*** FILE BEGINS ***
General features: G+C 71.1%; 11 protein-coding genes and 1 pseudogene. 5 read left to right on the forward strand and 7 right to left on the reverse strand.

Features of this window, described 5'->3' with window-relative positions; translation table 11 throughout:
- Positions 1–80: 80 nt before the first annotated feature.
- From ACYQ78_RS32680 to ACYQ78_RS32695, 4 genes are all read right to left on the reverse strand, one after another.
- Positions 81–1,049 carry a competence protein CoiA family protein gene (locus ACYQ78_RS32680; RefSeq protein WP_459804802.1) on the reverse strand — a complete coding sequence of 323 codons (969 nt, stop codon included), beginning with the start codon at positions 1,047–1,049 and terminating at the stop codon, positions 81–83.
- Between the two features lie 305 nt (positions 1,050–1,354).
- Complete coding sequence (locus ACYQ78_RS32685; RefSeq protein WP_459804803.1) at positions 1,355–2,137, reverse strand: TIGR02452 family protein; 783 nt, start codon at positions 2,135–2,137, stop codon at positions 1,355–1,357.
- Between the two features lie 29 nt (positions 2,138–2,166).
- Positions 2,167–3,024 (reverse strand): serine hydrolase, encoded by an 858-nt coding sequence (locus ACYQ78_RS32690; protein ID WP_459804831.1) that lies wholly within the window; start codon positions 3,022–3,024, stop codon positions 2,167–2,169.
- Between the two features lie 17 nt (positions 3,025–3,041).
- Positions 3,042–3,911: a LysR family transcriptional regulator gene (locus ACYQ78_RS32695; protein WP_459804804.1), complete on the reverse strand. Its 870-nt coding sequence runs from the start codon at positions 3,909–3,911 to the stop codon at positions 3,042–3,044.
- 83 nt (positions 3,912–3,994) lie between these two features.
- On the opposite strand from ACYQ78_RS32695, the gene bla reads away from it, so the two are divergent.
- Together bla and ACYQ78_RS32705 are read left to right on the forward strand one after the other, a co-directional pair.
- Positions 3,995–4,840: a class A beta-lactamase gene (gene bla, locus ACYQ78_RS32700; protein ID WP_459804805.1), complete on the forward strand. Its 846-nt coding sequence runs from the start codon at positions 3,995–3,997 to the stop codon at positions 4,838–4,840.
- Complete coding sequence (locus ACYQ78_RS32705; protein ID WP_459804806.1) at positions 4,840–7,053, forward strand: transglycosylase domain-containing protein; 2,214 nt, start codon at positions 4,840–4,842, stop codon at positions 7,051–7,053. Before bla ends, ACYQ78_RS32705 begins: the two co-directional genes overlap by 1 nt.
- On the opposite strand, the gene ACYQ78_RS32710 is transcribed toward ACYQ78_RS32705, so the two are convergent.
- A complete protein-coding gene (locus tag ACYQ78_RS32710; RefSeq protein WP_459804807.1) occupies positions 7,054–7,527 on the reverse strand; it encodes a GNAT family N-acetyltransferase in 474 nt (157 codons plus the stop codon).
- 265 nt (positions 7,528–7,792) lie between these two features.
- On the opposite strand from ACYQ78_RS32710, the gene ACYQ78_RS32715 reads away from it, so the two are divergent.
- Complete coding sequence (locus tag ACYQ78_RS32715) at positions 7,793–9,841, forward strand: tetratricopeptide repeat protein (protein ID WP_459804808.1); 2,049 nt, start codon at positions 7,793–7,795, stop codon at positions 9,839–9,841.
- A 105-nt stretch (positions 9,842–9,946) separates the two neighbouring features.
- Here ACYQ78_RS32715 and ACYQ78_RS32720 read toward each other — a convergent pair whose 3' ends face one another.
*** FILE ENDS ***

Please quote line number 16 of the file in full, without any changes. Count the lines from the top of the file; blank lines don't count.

- Complete coding sequence (locus ACYQ78_RS32705; protein ID WP_459804806.1) at positions 4,840–7,053, forward strand: transglycosylase domain-containing protein; 2,214 nt, start codon at positions 4,840–4,842, stop codon at positions 7,051–7,053. Before bla ends, ACYQ78_RS32705 begins: the two co-directional genes overlap by 1 nt.